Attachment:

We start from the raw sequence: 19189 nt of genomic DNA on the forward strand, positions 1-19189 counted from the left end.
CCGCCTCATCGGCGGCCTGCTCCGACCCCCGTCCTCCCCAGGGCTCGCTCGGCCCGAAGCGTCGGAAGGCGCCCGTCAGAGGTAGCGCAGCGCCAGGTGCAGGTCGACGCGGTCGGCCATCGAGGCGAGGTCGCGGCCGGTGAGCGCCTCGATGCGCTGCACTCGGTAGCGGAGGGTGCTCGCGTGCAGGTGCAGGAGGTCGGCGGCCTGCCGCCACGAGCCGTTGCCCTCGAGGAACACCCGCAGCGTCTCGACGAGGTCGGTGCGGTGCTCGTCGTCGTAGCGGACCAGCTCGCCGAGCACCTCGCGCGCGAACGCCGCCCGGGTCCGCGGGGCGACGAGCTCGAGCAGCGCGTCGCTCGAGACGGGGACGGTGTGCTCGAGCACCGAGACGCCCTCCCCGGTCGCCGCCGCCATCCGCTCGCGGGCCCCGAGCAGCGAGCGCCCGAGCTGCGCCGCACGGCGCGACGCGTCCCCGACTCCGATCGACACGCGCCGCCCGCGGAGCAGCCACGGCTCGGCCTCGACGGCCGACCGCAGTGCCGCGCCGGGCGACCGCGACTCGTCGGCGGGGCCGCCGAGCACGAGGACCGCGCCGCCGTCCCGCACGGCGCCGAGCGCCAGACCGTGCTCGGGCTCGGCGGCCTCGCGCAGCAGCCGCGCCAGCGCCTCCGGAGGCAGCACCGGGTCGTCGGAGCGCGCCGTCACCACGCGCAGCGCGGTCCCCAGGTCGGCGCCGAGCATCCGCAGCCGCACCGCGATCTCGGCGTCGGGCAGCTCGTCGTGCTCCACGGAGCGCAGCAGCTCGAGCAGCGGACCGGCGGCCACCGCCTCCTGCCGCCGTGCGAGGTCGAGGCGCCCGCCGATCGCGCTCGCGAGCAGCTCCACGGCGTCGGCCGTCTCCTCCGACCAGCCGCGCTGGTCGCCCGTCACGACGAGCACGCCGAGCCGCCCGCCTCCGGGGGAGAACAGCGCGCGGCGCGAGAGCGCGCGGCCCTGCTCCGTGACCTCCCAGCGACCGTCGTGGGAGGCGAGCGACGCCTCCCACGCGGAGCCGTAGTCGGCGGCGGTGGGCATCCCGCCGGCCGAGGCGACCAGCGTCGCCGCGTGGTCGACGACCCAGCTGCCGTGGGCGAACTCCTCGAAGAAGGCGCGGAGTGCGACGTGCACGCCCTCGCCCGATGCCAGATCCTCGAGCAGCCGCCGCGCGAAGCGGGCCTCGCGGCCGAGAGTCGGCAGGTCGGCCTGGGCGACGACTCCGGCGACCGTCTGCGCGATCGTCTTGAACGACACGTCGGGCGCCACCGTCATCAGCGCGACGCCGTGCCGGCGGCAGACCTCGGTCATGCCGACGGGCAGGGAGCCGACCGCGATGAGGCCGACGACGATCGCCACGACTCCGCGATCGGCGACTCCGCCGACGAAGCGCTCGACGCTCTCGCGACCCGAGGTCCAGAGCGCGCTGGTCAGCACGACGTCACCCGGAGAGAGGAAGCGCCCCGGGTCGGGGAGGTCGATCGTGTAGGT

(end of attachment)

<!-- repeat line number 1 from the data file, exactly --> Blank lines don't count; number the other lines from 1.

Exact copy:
We start from the raw sequence: 19189 nt of genomic DNA on the forward strand, positions 1-19189 counted from the left end.